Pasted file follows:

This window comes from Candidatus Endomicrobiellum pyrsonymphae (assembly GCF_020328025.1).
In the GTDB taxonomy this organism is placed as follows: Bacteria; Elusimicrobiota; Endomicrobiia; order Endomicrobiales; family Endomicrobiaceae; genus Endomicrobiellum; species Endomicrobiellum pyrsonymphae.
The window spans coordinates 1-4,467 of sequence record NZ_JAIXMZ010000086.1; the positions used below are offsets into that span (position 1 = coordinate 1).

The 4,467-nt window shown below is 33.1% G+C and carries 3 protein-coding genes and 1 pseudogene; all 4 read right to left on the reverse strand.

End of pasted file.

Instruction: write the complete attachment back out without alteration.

This window comes from Candidatus Endomicrobiellum pyrsonymphae (assembly GCF_020328025.1).
In the GTDB taxonomy this organism is placed as follows: Bacteria; Elusimicrobiota; Endomicrobiia; order Endomicrobiales; family Endomicrobiaceae; genus Endomicrobiellum; species Endomicrobiellum pyrsonymphae.
The window spans coordinates 1-4,467 of sequence record NZ_JAIXMZ010000086.1; the positions used below are offsets into that span (position 1 = coordinate 1).

The 4,467-nt window shown below is 33.1% G+C and carries 3 protein-coding genes and 1 pseudogene; all 4 read right to left on the reverse strand.